"Letters" starts off with a letter from one teenaged girl to another, with hyperlinks in the text. Click a link, get more story, and then we reach the end. By "the end", I mean that we've reached a point where our only option seems to be to restart. It seems to be a branching thing, but there's a central story to it all, and I get the sense that no one single playthrough can encompass the whole of the story. I'm not even sure if a single playthrough can qualify as a story--it feels too much like a vignette. It takes multiple playthroughs to know what's happening and to grasp the events that make up the story.

The story seems to be about the friendship between Cadence, the writer of the letter--independent, snarky, terminally ill--and the protagonist. At this point, Cadence has died; the protagonist is going through the letters and notes Cadence has left for her over the years, and occasionally recounting memories in response to trigger words in the text. This is what constitutes the gameplay.

It's really a LOT like "This is My Memory of First Heartbreak..." in this same comp, but without the animated illustrations. It's an explore-and-experience piece. I suppose each playthrough should be sufficient as a single short story, but, given the weight of the backstory, it feels comparatively less adequate. Kind of like how buttered toast is perfectly adequate until you discover the existence of a breakfast buffet.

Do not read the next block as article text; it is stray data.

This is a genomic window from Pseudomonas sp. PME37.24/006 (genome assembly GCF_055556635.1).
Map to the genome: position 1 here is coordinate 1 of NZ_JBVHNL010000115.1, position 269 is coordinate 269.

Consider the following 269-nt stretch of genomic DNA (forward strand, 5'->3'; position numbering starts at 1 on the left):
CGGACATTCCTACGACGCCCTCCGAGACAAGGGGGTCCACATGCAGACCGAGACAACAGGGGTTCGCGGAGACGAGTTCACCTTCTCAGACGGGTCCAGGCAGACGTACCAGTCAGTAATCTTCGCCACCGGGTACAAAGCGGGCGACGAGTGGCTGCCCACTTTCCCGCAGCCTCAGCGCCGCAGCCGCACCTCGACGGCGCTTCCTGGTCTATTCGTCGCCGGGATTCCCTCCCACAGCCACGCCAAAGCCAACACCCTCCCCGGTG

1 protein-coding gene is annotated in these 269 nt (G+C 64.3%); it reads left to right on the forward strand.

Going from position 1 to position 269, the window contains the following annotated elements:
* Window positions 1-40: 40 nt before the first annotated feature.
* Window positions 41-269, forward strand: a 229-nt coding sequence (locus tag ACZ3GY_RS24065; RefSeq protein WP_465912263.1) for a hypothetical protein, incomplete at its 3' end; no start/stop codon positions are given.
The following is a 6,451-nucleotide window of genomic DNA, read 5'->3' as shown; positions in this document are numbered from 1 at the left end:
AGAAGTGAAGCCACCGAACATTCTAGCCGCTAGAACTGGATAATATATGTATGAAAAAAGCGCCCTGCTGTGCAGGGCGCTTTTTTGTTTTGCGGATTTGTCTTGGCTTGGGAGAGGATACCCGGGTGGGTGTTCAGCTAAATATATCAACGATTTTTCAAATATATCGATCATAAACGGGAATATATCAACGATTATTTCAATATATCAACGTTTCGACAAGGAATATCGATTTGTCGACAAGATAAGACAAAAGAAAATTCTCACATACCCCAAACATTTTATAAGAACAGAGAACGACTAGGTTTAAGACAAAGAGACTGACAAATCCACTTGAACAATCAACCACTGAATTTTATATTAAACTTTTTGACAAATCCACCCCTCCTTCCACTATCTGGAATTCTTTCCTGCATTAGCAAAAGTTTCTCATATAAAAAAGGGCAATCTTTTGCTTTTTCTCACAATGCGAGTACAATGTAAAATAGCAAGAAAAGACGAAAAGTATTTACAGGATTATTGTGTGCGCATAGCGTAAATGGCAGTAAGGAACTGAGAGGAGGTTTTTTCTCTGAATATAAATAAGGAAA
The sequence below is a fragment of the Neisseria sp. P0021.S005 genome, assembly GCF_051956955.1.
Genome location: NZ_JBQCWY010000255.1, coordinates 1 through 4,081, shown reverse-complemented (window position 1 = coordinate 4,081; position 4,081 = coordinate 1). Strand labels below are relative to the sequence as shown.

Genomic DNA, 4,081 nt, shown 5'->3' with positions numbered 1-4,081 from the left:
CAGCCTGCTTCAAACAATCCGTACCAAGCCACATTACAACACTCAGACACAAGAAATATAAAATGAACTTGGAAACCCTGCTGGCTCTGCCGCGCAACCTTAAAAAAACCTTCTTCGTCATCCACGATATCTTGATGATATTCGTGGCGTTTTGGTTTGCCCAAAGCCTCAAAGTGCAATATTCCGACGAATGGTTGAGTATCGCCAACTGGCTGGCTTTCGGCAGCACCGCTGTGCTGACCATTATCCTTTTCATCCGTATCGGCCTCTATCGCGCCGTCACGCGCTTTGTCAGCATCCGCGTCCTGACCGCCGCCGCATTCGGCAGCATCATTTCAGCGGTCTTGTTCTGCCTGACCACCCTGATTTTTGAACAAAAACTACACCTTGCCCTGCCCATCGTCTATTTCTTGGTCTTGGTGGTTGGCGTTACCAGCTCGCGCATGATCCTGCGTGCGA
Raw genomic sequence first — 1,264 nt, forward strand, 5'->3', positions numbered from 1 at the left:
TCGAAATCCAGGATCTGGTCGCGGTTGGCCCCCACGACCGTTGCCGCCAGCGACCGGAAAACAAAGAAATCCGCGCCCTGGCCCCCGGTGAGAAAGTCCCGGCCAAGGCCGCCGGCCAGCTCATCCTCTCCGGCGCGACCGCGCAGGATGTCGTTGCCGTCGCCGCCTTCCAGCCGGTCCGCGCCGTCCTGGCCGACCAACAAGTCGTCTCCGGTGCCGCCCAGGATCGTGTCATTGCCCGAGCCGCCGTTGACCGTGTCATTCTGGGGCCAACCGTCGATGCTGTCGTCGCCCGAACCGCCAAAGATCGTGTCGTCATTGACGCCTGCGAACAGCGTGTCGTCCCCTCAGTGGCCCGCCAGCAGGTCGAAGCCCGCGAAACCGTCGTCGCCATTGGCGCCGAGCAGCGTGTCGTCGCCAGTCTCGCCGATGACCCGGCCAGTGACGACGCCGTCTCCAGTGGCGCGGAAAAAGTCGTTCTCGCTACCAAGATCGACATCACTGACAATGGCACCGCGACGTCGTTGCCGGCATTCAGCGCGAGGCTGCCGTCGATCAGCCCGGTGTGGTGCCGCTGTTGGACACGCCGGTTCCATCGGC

I don't know that I was deeply affected by the story, but I guess I was affected to a certain extent. In many ways, this is a character study or a portrait of Cadence, some of it in her own words, some of it demonstrated by the protagonist's memories. It's pretty sweet. Some of the poetry felt--like teenage angst poetry--a bit unnecessary. I'm not sure what to do with it. After a while, it actually felt a bit intrusive to want to poke around any more, which I guess is kind of a point in the story's favour.

A croissant with strawberry jam for breakfast, I think? Light and sweet, but there's plenty more where that came from, if you're still hungry. Dark cocoa, a bit of bitterness to cut the sweetness from the jam.